2 - Introduction to On-chain Activity
This tutorial provides an introduction to the concept of on-chain activity, and how it can be used to track market cycles.
The first suite of metrics you will be introduced to fall into the category called On-chain Activity. These metrics describe the health and growth of the Bitcoin network user-base, and help describe Bitcoins Network Effects. Metrics in the On-chain Activity category can be used to assess whether the network effects and user-base are expanding, or contracting.
The definition of Network Effects is as follows:
An increase in the number of network participants, results in an increase in the value, or utility of the network.
When a user interacts with their wallet, they are usually sending coins from one address, to another. This could be a withdrawal or deposit to their exchange, or a payment to or from their personal wallet. The metric below shows how many addresses on the Bitcoin network were 'active' each day. More active addresses is often a sign of healthy network usage, whereas declining activity may signal a declining user-base.
Similar to Active Addresses, the New Addresses metric will track when an address that has never received coins before, enters the network. Most Bitcoin wallet software will generate a new address for every transaction, so you will note this metric has a similar behaviour to Active Addresses. We can identify peaks and troughs of in On-chain activity, which often correlate with Bitcoin bull and bear market cycles, respectively. Active and New Address metrics can generally be interpreted within the following framework:
- Higher values means the network was more active that day, signalling more active users, exchanges, and entities are interacting with their wallets. This is often a signal of increasing network effects.
- Lower values means the network was less active that day, with potentially fewer users, less exchange activity, and fewer entities interacting with their wallets. This is often a signal of decreased network effects.
💡 Hint: Metrics associated with on-chain activity often have significant daily variability. This is due to the effects of week-days vs weekends, trading hours in different geographies, and other seasonality influences. It is therefore helpful to apply a 7-day or 14-day moving average, or median to smooth out this daily noise and observe the underlying trends.
Transaction Counts measure the number of confirmed transactions each day. This includes all transaction types, with some key examples being payments, exchange deposits and withdrawals, custodial multi-signature storage, and lightning network channel opening/closing. Generally speaking, more demand for transactions shows growing utilisation of the network, however this can also be influenced by technological advances such as transaction batching by exchanges (more details in this report).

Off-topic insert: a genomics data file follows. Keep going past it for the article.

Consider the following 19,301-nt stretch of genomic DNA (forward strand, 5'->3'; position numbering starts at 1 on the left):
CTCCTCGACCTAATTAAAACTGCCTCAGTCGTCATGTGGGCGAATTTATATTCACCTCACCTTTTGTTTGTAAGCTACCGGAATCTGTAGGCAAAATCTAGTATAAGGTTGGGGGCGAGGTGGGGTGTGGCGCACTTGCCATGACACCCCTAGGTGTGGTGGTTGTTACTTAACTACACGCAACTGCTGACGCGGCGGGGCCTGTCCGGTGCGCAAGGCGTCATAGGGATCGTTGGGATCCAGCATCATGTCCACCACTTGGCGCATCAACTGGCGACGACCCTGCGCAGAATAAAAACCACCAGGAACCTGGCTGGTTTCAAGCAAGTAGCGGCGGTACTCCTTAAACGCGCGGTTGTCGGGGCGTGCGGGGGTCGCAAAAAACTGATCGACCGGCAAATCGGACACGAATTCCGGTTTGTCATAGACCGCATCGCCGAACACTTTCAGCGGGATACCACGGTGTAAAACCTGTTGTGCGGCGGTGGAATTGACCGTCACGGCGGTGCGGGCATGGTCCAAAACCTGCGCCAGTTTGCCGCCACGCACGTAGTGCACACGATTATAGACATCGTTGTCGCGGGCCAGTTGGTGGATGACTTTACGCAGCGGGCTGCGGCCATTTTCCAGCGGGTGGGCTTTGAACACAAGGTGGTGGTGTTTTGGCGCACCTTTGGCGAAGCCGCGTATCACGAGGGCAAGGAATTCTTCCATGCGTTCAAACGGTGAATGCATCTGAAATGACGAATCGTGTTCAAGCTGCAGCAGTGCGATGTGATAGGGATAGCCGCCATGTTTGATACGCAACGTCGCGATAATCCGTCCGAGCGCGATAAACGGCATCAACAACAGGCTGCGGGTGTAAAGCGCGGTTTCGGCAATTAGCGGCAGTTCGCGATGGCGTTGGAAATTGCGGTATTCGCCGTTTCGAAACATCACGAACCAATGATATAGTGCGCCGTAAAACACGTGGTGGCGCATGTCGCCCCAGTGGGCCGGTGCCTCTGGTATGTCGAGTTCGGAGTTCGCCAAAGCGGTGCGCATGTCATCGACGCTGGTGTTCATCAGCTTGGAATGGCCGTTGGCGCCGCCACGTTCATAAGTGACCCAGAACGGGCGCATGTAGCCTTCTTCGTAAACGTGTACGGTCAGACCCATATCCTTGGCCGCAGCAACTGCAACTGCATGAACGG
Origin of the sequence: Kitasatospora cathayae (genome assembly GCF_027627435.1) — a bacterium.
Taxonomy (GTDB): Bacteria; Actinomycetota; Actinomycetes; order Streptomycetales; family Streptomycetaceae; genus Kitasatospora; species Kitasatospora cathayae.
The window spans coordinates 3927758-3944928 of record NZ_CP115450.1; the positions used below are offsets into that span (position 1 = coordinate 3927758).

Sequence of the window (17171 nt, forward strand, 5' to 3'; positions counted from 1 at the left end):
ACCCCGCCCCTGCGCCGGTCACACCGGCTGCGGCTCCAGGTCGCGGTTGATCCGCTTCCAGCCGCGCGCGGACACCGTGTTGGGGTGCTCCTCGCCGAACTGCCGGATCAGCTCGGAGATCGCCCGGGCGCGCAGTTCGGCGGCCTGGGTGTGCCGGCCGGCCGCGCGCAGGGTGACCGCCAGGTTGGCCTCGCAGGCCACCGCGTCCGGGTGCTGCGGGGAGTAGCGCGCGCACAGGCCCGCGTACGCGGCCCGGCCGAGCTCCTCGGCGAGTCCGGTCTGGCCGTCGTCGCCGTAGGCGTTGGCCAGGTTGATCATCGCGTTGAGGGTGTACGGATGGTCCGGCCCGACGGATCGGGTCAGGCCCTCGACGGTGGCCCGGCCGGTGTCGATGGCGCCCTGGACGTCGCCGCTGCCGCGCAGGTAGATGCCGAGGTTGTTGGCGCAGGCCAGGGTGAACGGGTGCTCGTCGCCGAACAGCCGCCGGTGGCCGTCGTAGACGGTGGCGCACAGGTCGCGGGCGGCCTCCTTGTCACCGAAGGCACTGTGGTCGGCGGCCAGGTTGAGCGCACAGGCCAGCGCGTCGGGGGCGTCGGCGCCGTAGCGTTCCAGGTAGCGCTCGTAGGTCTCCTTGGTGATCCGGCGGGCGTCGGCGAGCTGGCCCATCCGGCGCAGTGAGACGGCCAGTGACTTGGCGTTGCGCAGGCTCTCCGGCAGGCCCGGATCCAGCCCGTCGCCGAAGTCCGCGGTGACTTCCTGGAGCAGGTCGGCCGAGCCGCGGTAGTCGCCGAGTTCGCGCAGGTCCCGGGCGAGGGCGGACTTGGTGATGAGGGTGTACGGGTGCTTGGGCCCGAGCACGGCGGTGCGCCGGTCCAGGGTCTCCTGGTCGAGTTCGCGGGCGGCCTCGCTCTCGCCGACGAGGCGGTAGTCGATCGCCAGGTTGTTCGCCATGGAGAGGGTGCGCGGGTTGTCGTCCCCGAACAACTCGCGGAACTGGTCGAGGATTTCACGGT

Transfer Volume measures the total amount of BTC value sent across the Bitcoin network each day. When lots of value is being settled by the Bitcoin network, it typically indicates an elevated utilization and suggests greater demand for coins in the network. Conversely, when less volume is being transferred over the Bitcoin network, it may suggest declining utility and lower demand for coins in the network. Note, this metric can be also be viewed in USD denominated volume, which will tend to naturally increase as the market capitalisation (and coin price) grows.
Active Addresses provides us with a tool to visualise the growth, or decline of Bitcoin network effects, and utilization. The Bitcoin network has historically seen a surge in user growth during the excitement of bull markets, and conversely, a decline in attention and network usage during bearish markets.
With this general observation, we can now look at identifying these periods of user growth, and decline on the chart.
- 1.High, increasing, and accelerating trends generally indicate an influx of activity, new users, and attention, as more people interact with their Bitcoin wallets. This often associated with more bullish momentum in the market.
- 2.Low, declining or sideways trends can generally be interpreted as a relatively Low Demand for the network utility. This often associated with more bearish momentum in the market.
This guide shows how we can identify changes in Bitcoin market structure by observing the utilisation, and activity across the network. Thus, we can help define bullish or bearish conditions based on the performance of various onchain activity metrics.
Topics for Discussion:
- Using onchain activity to identify bulls and bears.
- Mapping the steady growth of adoption over time.
- Identifying which cohorts are driving the market.
- Looking for signals of market Tops and Bottoms.
These on-chain activity metrics are just the tip of the icerberg. With a Glassnode Advanced plan, we open up more opportunities to assess onchain activity, and understand which entities are active on the network, and where they may be sending their coins. Some example Advanced metrics include:
- Number of Non-Zero Addresses shows us the overall growth in the user-base and whether we are seeing sustained growth, or a reduction in network effects.
- Exchange Inflow and Outflow Volume captures the coin volume flowing in and out of exchanges. We can inspect inflows and outflows separately, or net them out to assess overall impact.
- Percent Supply in Profit allows us to assess the overall profitability of the network. When a large cross-section of the market is in a profit or loss, it can signal market exuberance, or fear, respectively.
- Spent Output Age Bands provides insight into the age of coins that are being spent. Statistically speaking, older coins are more likely to stay dormant. So when many older coins do get spent, we can identify this behaviour.